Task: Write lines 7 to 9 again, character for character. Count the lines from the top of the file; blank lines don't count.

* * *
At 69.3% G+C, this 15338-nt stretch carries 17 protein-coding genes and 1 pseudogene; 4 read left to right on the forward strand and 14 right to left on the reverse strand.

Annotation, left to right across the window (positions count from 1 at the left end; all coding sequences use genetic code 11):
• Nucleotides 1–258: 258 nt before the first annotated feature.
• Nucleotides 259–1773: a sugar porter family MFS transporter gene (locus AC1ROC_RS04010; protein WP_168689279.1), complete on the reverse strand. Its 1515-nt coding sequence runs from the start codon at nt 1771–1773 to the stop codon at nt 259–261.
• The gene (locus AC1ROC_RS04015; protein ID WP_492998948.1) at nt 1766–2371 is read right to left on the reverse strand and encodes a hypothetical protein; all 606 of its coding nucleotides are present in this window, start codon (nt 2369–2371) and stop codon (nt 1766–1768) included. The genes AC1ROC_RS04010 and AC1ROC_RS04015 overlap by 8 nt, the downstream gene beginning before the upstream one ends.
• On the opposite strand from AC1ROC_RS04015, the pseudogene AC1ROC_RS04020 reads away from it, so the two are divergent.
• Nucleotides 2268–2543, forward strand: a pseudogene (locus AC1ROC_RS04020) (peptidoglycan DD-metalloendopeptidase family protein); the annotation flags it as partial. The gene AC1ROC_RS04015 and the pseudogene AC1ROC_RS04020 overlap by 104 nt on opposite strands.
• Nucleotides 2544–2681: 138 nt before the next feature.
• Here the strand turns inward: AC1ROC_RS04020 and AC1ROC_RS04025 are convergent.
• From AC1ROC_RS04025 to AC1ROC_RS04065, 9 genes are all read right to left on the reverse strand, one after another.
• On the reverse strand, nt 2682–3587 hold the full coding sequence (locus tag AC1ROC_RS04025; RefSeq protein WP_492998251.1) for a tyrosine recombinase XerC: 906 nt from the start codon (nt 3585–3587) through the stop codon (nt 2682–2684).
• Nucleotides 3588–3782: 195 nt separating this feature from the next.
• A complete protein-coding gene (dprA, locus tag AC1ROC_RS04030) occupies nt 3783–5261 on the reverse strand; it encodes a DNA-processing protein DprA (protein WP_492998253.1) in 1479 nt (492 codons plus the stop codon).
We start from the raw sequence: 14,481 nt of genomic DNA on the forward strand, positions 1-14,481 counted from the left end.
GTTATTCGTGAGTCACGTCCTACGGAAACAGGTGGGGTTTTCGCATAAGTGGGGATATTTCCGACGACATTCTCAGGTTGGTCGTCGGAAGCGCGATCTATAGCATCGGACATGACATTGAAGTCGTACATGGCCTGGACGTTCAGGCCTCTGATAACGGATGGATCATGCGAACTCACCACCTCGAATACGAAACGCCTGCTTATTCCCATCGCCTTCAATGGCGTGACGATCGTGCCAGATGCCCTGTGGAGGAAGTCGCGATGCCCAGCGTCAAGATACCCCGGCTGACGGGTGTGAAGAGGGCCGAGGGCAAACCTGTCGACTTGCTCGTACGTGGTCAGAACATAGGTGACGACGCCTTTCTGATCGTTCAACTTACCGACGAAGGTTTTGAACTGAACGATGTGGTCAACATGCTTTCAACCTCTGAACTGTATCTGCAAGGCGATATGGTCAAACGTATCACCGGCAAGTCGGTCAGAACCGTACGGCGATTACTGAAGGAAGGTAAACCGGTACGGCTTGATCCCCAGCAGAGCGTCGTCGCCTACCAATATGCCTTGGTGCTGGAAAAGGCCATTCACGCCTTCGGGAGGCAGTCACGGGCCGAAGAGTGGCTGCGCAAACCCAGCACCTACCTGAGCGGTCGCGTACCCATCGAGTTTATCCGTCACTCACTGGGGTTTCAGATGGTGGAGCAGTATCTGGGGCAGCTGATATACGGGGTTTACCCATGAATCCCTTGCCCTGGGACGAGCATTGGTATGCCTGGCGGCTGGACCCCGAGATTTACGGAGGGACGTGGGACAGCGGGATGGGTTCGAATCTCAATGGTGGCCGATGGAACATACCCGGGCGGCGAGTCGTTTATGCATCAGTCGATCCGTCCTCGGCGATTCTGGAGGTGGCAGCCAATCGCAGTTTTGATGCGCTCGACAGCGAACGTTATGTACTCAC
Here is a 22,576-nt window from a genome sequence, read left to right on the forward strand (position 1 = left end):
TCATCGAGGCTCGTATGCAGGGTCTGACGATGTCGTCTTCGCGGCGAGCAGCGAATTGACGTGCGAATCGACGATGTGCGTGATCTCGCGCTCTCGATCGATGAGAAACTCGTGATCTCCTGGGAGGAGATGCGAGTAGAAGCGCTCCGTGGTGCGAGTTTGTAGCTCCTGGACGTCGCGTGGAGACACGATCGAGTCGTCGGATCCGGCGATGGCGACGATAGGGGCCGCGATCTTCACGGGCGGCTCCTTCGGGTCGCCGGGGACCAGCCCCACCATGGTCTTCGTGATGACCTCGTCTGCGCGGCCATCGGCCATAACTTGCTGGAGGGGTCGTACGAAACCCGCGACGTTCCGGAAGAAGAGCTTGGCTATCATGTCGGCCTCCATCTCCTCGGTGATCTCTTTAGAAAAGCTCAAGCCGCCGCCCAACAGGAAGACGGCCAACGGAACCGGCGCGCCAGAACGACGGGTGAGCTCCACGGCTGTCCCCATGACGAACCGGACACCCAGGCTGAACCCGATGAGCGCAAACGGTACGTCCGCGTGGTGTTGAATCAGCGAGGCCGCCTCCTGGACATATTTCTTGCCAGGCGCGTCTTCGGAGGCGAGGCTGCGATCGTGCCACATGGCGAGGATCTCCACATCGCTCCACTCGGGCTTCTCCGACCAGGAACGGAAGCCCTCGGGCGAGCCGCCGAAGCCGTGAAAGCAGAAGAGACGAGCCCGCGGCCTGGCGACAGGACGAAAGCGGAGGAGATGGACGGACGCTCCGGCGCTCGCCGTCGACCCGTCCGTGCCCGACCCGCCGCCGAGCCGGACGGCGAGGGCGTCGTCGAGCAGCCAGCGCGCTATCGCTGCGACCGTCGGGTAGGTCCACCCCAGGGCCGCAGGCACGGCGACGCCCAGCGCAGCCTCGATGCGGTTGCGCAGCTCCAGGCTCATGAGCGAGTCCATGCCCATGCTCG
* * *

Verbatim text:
• Nucleotides 2268–2543, forward strand: a pseudogene (locus AC1ROC_RS04020) (peptidoglycan DD-metalloendopeptidase family protein); the annotation flags it as partial. The gene AC1ROC_RS04015 and the pseudogene AC1ROC_RS04020 overlap by 104 nt on opposite strands.
• Nucleotides 2544–2681: 138 nt before the next feature.
• Here the strand turns inward: AC1ROC_RS04020 and AC1ROC_RS04025 are convergent.